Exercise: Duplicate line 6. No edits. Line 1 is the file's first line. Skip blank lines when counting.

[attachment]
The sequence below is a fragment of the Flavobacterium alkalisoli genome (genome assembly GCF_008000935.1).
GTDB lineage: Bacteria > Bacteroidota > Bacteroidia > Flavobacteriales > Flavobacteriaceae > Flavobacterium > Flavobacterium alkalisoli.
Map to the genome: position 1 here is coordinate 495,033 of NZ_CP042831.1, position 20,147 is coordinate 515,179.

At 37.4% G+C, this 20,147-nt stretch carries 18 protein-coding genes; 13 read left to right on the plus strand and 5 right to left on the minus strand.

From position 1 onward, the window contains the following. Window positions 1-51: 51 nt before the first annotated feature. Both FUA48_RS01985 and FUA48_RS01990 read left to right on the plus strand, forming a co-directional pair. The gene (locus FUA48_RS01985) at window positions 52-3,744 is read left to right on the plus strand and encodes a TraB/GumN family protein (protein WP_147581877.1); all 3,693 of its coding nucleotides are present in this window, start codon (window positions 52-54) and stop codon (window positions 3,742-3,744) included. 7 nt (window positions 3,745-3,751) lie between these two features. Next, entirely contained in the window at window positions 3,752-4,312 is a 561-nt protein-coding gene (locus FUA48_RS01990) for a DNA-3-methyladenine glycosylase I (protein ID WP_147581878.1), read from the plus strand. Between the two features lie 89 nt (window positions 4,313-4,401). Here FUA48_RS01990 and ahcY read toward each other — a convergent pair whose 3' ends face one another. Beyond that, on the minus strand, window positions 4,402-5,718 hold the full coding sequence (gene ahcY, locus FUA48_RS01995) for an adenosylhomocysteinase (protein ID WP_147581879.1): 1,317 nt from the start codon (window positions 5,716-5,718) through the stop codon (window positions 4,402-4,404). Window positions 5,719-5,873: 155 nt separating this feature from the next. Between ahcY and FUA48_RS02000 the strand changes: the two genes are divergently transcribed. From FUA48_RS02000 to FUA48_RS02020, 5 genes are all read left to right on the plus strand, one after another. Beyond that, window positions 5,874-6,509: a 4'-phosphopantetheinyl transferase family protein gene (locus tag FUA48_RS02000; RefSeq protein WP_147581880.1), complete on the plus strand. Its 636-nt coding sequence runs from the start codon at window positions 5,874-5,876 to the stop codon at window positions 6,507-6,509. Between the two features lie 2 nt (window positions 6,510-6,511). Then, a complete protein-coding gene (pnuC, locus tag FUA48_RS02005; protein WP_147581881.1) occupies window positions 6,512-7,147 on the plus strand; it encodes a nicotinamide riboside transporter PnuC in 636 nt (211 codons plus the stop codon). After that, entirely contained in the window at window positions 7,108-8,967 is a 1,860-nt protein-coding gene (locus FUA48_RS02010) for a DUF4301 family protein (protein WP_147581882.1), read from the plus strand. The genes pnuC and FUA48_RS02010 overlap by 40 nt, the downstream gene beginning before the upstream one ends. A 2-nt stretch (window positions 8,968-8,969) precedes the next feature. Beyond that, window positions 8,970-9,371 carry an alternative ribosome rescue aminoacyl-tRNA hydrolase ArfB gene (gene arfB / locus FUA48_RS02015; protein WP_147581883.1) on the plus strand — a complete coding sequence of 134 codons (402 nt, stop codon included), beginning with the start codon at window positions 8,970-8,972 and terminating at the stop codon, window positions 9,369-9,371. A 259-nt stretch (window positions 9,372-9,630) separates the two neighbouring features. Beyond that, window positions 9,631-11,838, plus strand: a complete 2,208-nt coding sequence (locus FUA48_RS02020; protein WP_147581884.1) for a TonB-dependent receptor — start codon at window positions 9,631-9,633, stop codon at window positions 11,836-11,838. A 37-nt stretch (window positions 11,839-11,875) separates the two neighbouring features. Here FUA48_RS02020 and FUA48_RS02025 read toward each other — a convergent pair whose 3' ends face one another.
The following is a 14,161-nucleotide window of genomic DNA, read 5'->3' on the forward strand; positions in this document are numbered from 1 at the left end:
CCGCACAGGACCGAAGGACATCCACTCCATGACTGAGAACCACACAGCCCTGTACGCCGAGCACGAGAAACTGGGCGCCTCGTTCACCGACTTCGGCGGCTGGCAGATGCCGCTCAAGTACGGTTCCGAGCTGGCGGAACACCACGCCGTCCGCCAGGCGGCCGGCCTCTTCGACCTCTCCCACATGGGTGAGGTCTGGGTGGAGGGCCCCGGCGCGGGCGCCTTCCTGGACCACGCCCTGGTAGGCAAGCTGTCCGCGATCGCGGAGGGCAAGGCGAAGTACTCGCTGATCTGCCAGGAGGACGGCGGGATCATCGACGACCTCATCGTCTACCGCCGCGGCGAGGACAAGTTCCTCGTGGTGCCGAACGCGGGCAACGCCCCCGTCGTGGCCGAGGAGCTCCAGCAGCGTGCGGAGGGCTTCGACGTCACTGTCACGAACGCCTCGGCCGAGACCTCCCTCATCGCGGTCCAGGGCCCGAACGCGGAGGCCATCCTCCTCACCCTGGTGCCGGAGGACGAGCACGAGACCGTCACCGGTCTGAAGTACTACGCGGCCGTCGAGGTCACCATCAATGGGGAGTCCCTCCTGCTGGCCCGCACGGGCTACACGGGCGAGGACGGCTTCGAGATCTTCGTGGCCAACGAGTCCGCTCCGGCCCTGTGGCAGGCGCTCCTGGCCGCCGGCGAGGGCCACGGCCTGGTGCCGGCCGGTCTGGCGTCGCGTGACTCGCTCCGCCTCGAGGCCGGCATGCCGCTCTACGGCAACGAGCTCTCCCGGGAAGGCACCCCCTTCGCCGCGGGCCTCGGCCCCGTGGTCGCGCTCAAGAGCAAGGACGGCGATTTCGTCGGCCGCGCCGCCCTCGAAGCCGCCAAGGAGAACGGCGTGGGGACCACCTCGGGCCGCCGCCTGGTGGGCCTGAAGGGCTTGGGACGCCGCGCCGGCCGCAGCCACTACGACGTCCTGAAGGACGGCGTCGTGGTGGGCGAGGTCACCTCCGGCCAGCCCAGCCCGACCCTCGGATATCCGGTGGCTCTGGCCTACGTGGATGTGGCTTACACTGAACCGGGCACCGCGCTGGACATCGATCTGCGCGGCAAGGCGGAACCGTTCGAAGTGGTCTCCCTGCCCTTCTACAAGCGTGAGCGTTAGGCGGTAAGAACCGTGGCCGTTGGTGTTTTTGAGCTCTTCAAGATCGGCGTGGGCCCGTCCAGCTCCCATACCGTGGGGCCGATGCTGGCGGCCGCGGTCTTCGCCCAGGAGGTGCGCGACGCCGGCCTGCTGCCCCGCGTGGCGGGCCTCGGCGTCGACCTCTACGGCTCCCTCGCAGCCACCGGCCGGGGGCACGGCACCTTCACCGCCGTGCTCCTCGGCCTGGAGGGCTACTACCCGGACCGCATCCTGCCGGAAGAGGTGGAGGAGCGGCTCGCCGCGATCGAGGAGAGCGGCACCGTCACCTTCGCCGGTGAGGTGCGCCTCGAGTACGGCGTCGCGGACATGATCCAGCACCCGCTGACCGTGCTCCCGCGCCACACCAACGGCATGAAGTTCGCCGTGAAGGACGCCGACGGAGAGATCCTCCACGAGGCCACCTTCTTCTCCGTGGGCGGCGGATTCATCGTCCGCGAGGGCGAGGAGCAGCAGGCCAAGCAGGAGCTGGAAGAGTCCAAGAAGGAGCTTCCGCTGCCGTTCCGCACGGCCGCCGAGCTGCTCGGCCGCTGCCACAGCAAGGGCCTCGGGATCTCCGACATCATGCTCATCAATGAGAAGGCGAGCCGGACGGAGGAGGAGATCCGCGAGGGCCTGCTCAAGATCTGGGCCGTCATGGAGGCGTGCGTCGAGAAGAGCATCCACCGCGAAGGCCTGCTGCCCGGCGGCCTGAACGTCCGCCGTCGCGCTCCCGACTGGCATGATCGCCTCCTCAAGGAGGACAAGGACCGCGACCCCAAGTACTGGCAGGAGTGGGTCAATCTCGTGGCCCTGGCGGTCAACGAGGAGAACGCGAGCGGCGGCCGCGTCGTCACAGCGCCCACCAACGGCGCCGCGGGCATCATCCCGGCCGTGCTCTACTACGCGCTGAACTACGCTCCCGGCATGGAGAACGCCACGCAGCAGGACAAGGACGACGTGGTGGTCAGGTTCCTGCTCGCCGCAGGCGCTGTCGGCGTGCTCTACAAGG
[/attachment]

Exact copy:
The following is a 14,161-nucleotide window of genomic DNA, read 5'->3' on the forward strand; positions in this document are numbered from 1 at the left end: